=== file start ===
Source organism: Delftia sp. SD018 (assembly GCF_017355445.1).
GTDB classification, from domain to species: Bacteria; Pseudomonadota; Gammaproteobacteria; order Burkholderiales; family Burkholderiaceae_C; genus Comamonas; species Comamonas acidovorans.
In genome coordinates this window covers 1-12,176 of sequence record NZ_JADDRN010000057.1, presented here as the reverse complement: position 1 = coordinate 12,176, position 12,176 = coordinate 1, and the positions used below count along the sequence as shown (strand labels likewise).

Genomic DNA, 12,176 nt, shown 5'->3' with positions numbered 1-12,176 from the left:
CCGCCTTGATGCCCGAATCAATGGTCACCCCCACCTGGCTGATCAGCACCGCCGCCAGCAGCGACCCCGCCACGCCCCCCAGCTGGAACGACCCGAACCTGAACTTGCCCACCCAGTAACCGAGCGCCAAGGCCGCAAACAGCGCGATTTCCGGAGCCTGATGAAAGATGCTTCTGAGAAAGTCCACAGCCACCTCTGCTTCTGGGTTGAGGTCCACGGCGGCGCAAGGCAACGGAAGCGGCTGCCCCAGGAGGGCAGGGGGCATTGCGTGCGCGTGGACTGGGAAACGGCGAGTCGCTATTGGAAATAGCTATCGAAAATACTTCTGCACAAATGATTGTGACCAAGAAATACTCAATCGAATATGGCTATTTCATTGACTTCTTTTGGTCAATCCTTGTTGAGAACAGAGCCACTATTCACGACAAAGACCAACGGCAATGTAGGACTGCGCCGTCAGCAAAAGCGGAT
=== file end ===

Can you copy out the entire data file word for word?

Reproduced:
Source organism: Delftia sp. SD018 (assembly GCF_017355445.1).
GTDB classification, from domain to species: Bacteria; Pseudomonadota; Gammaproteobacteria; order Burkholderiales; family Burkholderiaceae_C; genus Comamonas; species Comamonas acidovorans.
In genome coordinates this window covers 1-12,176 of sequence record NZ_JADDRN010000057.1, presented here as the reverse complement: position 1 = coordinate 12,176, position 12,176 = coordinate 1, and the positions used below count along the sequence as shown (strand labels likewise).

Genomic DNA, 12,176 nt, shown 5'->3' with positions numbered 1-12,176 from the left:
CCGCCTTGATGCCCGAATCAATGGTCACCCCCACCTGGCTGATCAGCACCGCCGCCAGCAGCGACCCCGCCACGCCCCCCAGCTGGAACGACCCGAACCTGAACTTGCCCACCCAGTAACCGAGCGCCAAGGCCGCAAACAGCGCGATTTCCGGAGCCTGATGAAAGATGCTTCTGAGAAAGTCCACAGCCACCTCTGCTTCTGGGTTGAGGTCCACGGCGGCGCAAGGCAACGGAAGCGGCTGCCCCAGGAGGGCAGGGGGCATTGCGTGCGCGTGGACTGGGAAACGGCGAGTCGCTATTGGAAATAGCTATCGAAAATACTTCTGCACAAATGATTGTGACCAAGAAATACTCAATCGAATATGGCTATTTCATTGACTTCTTTTGGTCAATCCTTGTTGAGAACAGAGCCACTATTCACGACAAAGACCAACGGCAATGTAGGACTGCGCCGTCAGCAAAAGCGGAT